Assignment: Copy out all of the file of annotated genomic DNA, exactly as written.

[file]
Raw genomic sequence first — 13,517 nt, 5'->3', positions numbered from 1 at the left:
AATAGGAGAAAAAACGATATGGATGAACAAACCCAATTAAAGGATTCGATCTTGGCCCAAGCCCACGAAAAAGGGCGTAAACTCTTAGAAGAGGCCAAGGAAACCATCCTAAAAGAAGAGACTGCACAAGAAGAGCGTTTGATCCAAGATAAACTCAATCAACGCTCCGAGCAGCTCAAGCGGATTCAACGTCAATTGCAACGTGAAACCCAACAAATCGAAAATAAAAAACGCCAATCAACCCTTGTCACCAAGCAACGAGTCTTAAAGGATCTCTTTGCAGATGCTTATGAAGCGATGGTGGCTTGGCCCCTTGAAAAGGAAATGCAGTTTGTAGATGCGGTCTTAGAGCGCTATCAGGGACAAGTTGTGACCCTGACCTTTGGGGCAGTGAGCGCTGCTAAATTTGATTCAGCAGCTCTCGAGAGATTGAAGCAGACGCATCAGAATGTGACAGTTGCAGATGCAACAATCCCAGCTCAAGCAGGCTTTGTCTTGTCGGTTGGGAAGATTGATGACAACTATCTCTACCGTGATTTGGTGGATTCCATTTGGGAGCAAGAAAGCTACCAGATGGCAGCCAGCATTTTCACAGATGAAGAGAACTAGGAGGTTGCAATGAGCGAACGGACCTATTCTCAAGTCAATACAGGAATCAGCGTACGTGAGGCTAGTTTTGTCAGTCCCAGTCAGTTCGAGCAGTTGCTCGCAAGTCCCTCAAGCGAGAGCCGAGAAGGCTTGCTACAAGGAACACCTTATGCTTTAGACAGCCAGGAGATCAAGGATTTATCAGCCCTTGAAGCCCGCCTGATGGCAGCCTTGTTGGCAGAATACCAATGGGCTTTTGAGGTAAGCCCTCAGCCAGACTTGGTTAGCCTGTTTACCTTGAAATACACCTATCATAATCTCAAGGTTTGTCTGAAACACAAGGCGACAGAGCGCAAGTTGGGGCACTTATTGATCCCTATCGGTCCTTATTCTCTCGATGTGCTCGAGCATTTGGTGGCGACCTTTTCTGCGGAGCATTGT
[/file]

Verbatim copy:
Raw genomic sequence first — 13,517 nt, 5'->3', positions numbered from 1 at the left:
AATAGGAGAAAAAACGATATGGATGAACAAACCCAATTAAAGGATTCGATCTTGGCCCAAGCCCACGAAAAAGGGCGTAAACTCTTAGAAGAGGCCAAGGAAACCATCCTAAAAGAAGAGACTGCACAAGAAGAGCGTTTGATCCAAGATAAACTCAATCAACGCTCCGAGCAGCTCAAGCGGATTCAACGTCAATTGCAACGTGAAACCCAACAAATCGAAAATAAAAAACGCCAATCAACCCTTGTCACCAAGCAACGAGTCTTAAAGGATCTCTTTGCAGATGCTTATGAAGCGATGGTGGCTTGGCCCCTTGAAAAGGAAATGCAGTTTGTAGATGCGGTCTTAGAGCGCTATCAGGGACAAGTTGTGACCCTGACCTTTGGGGCAGTGAGCGCTGCTAAATTTGATTCAGCAGCTCTCGAGAGATTGAAGCAGACGCATCAGAATGTGACAGTTGCAGATGCAACAATCCCAGCTCAAGCAGGCTTTGTCTTGTCGGTTGGGAAGATTGATGACAACTATCTCTACCGTGATTTGGTGGATTCCATTTGGGAGCAAGAAAGCTACCAGATGGCAGCCAGCATTTTCACAGATGAAGAGAACTAGGAGGTTGCAATGAGCGAACGGACCTATTCTCAAGTCAATACAGGAATCAGCGTACGTGAGGCTAGTTTTGTCAGTCCCAGTCAGTTCGAGCAGTTGCTCGCAAGTCCCTCAAGCGAGAGCCGAGAAGGCTTGCTACAAGGAACACCTTATGCTTTAGACAGCCAGGAGATCAAGGATTTATCAGCCCTTGAAGCCCGCCTGATGGCAGCCTTGTTGGCAGAATACCAATGGGCTTTTGAGGTAAGCCCTCAGCCAGACTTGGTTAGCCTGTTTACCTTGAAATACACCTATCATAATCTCAAGGTTTGTCTGAAACACAAGGCGACAGAGCGCAAGTTGGGGCACTTATTGATCCCTATCGGTCCTTATTCTCTCGATGTGCTCGAGCATTTGGTGGCGACCTTTTCTGCGGAGCATTGT